My great RESET was the best thing I ever did! I now understand each radical, kanji and vocab item far, far better than I did the first time round. I am not trying to go fast at all, there are no middle of the night reviews, I get to them when I have time and never before. Ironically, I have passed where I was and still finish a level in under 8 days.

If your goal is learning and understanding and your reviews are out of control and you can’t get on top; consider a RESET.


Just to present an alternative perspective. I also did a reset for similar reasons. I ended up mostly regretting it. While I certainly had a lot of leeches and too many reviews, I significantly underestimated the amount of stuff that I had learned just fine the first time around, and that I now had to painstakingly, slowly go back through again. If I could go back and do it again I would’ve just stopped lessons for a month and focused on only reviews until my Apprentice items fell below 100, then moved on from there.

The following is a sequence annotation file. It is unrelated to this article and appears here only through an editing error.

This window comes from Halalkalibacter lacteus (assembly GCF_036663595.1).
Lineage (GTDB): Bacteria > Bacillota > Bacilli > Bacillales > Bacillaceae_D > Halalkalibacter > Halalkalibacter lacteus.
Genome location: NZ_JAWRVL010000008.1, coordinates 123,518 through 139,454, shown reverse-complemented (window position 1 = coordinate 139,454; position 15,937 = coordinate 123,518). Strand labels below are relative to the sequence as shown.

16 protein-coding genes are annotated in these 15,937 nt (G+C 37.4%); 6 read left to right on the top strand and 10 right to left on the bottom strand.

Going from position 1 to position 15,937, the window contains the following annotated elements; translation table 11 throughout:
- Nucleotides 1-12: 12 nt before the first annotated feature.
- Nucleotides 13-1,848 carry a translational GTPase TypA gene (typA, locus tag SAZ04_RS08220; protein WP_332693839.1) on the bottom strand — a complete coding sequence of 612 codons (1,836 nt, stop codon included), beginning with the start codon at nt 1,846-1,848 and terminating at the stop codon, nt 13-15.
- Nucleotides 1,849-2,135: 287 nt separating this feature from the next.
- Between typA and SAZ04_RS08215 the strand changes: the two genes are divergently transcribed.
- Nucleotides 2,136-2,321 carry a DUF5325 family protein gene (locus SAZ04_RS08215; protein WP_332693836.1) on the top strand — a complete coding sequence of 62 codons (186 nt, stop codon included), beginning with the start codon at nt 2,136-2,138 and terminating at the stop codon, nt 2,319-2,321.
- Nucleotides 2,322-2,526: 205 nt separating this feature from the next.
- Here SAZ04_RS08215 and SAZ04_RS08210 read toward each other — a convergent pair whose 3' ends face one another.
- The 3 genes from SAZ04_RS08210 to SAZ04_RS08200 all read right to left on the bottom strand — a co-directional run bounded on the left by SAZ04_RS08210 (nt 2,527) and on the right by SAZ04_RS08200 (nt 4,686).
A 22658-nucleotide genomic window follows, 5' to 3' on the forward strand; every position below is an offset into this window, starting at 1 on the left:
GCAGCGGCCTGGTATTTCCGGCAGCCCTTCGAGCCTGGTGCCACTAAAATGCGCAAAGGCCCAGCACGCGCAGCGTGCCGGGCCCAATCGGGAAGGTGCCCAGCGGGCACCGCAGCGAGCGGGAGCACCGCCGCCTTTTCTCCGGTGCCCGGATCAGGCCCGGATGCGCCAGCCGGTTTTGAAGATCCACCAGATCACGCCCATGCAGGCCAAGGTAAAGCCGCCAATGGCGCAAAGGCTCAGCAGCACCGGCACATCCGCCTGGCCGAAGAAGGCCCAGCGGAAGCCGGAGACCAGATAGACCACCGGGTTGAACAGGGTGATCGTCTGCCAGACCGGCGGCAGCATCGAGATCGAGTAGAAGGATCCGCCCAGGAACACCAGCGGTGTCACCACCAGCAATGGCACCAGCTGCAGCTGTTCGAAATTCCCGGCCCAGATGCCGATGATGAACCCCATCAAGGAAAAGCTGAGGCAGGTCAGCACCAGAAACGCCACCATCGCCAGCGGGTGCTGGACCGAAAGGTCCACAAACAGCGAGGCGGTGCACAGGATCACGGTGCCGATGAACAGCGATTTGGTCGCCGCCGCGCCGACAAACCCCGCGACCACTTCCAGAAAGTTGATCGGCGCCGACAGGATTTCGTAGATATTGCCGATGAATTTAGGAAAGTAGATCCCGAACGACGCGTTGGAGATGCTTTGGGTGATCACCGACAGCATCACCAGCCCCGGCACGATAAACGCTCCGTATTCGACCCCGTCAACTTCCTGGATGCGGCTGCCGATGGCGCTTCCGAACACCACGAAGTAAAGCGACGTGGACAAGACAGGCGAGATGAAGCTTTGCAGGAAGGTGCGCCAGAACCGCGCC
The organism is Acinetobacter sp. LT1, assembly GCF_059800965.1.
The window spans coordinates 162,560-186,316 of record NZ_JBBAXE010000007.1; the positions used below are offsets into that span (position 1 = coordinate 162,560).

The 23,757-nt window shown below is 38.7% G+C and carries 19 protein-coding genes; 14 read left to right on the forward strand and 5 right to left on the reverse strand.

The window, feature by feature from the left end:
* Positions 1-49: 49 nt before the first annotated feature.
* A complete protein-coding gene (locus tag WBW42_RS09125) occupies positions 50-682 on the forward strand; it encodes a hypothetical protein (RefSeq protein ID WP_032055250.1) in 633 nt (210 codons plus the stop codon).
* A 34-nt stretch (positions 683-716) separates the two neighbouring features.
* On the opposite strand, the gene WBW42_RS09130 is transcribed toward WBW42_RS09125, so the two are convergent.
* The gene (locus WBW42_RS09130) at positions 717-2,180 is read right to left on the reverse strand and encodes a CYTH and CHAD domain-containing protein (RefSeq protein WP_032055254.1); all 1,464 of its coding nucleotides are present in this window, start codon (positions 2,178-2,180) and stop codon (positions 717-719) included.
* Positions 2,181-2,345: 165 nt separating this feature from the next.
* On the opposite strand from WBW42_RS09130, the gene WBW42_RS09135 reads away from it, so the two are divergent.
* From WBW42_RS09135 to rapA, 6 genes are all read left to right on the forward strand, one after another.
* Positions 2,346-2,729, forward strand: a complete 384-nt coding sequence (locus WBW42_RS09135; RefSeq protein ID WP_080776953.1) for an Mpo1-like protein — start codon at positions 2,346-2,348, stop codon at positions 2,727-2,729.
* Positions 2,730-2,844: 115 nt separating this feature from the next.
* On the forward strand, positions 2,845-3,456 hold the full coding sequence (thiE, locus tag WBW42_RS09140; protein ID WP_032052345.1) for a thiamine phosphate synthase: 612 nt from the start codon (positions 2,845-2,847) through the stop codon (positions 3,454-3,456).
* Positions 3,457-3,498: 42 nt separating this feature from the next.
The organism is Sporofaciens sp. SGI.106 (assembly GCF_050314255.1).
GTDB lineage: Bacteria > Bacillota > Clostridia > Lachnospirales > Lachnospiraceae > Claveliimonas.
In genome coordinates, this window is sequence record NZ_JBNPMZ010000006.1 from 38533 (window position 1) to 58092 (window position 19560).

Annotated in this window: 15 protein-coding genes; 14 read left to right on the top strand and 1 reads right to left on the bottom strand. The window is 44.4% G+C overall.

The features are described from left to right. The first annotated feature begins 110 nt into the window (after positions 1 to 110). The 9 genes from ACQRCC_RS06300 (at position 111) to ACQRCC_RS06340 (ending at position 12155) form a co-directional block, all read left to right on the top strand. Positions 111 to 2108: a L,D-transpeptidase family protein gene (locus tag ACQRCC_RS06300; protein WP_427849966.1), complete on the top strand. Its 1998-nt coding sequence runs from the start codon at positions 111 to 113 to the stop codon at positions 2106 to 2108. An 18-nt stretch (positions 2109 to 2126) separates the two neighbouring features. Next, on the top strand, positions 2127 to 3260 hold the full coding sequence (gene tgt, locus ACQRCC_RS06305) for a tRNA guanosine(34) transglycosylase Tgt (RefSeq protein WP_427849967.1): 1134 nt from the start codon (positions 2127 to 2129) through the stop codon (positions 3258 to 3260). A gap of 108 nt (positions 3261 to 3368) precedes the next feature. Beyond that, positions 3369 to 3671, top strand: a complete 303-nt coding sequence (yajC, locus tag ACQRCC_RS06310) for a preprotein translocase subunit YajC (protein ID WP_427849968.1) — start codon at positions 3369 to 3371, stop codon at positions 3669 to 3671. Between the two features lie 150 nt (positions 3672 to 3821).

I am sorry to hear you regret your reset. I did feel like that at times; particularly when I had to go over things I already knew.
The key is to try and reset to a level where you will get the most benefit. I spent at least a couple of weeks considering my reset point. As I said, in my initial comments, I really feel it was the best thing I did.


I reset at level …13/14 and it’s really helped me solidify what I learned the first time round. Reset is definitely a big time investment, but you should ask yourself what you want to achieve with your Japanese studies. I’m currently doing N4 studies, so I don’t need advanced kanji, and it’s better for me to spend as little time on Wanikani as possible so that I can spend more time on grammar and revision.
The reset helped me solidify my kanji and vocab and learning everything again the second time round has been MUCH easier, it takes very little effort to get +90% in reviews.